J Patrick + Associates Blog

What Every Executive Needs to Know About Handling A Layoff

Posted by Daniel Sullivan on Mon, Oct 13, 2014 @ 10:00 AM

How Should an Executive Deal with a Layoff

Although we may like to think that we are always in control of our careers, sometimes unforeseen circumstances take us for a loop. One such circumstance is that of an executive layoff. The good news is, in most cases, you should know ahead of time that you are on the executive layoff list. This gives you time to plan your next moves as an executive who now finds themselves on the job hunt. The bad news is this presents a set of challenges you were not expecting.

Use our tips on handling a layoff to make this transition as smooth as possible.

Mourn your loss.

No matter which way you slice it, a layoff can seem devastating – especially if you didn’t see it coming…even with advanced notice. Before doing anything, make sure to actually feel any emotions of frustration, sadness or anger. Simply put, you want to get it out sooner rather than later so it doesn’t affect your ability to look for work. Stuffing the feelings down and not honoring your feelings as they happen will cause havoc on your search later in the process, when the feelings escape in an unplanned manner in the form of fear, anxiety and/or gloom. Furthermore, getting the emotions out early makes it easier to answer the “Why are you looking for work?” question. While being a part of a layoff is a perfectly acceptable answer you don’t want to run the risk of showing any negative emotions when on the interview. The interview is not the time for therapy. Lastly, you’ll want to change your mindset. It’s easy to see yourself as a victim in a layoff. Unfortunately that kind of mentality won’t help you find your next job. Instead, try seeing it as a fresh slate for a new adventure. It’s a much more empowering perspective that can lead to major motivation during your new job search.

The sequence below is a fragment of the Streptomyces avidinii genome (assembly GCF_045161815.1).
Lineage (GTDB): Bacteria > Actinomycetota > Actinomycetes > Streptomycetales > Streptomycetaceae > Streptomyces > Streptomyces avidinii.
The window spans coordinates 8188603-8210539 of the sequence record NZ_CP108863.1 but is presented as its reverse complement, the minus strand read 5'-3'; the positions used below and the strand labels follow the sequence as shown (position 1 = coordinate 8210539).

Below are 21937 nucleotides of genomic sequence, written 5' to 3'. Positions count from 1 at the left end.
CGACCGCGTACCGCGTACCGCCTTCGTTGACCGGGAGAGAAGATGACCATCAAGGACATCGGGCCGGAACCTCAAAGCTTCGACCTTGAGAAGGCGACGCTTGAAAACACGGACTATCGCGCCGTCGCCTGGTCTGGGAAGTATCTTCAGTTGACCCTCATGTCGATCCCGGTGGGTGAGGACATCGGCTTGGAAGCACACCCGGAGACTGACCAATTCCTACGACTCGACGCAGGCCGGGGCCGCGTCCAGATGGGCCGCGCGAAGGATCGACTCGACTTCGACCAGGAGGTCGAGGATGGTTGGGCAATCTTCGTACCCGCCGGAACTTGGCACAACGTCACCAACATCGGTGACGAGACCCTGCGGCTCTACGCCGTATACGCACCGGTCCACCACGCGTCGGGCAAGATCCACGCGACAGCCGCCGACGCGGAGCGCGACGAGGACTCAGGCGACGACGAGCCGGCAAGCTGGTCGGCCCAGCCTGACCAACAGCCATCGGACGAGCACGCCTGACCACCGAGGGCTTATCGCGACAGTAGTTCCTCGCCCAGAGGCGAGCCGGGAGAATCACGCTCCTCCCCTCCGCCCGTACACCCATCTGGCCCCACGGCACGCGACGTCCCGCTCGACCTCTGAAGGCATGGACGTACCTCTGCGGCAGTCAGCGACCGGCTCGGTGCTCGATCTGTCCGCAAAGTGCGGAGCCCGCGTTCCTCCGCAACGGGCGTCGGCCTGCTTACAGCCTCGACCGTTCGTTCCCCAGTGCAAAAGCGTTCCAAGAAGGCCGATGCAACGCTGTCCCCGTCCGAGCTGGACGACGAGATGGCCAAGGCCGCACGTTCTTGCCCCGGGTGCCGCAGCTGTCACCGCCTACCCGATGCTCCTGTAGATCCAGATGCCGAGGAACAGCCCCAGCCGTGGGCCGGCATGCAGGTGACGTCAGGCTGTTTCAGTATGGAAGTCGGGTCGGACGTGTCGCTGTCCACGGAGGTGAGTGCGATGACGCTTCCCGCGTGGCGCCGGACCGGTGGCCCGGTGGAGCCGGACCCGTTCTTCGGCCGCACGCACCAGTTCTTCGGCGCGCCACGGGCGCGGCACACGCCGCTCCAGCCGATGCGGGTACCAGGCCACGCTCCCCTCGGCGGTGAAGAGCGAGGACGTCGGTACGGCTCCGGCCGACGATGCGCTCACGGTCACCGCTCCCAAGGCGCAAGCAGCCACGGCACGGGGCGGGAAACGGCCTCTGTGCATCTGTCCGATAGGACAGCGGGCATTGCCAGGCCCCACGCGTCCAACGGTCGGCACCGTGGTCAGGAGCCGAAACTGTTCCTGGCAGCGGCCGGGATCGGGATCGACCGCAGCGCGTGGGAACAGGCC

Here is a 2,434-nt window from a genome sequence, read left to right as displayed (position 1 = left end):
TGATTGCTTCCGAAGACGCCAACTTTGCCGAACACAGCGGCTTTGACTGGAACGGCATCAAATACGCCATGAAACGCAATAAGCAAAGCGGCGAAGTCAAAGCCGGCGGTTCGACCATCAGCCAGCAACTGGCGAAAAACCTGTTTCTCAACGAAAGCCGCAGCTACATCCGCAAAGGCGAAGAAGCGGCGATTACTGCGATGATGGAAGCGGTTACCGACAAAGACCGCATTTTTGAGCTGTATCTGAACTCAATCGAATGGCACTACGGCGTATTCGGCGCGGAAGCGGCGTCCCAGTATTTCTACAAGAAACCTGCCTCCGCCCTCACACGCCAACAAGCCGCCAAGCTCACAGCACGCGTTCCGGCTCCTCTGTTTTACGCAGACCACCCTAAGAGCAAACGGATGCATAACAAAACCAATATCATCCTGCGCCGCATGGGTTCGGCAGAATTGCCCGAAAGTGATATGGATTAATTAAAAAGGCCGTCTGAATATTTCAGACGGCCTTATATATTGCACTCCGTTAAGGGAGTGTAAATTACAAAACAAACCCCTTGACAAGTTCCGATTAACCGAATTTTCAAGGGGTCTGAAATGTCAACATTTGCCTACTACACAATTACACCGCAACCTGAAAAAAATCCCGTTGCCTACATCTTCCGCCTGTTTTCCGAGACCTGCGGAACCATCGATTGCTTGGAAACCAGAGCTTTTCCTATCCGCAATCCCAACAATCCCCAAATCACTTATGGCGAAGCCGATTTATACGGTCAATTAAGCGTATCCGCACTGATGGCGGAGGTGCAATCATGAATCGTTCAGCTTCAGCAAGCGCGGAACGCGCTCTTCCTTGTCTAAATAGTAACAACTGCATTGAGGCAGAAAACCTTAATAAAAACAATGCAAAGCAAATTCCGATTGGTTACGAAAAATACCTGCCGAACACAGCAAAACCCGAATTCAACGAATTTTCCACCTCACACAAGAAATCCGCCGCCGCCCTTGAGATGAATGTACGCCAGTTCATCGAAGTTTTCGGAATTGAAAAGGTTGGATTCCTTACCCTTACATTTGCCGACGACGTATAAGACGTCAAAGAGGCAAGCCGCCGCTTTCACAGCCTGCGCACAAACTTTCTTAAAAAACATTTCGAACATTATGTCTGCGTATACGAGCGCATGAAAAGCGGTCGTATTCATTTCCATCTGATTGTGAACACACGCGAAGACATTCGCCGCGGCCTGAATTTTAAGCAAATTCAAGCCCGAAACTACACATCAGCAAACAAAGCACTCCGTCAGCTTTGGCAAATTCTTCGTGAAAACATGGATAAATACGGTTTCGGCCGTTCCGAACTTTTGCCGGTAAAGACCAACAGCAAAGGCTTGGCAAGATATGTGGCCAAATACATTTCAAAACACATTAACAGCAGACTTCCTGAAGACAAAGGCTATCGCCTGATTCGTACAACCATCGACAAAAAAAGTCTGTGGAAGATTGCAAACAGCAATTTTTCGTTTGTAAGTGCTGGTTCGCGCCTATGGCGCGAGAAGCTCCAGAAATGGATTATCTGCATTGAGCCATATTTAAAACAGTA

Update yourself on the latest trends.

If it’s been a while since you’ve looked for a job you may find yourself with a lot of changes. The best thing you can do is prepare yourself and research what has changed since you last looked for work. For instance, you may want to look into new technology services, hop on social media and research the latest trends in job hunting.

Start sending out feelers immediately.

If you know your time at your job is limited you’ll want to start reaching out to your contacts and send out some feelers. By letting people know that you are looking for a new job you open the door for them to help you. In fact, many jobs are found precisely because the candidate had a contact. Start with your more personal contacts, like colleagues you know well. You can then work your way into putting out feelers on LinkedIn and contacting recruiters.

Think outside of the box.

While layoffs may be a sign of a shaky economy the good news is that there is always someone looking to hire. However, this may require you to think outside of the box a bit. For instance, maybe you’ve been a sales executive for a software company for 15 years and really enjoy the art of selling. Rather than limiting yourself to only software companies try asking yourself which industry currently needs someone with your particular skill set. The reality is you can bring a lot of value to a new industry as an outsider so why not broaden the job search?

Written by Lisa Rangel, Executive Resume Writer

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Tags: Job Search, Career Strategies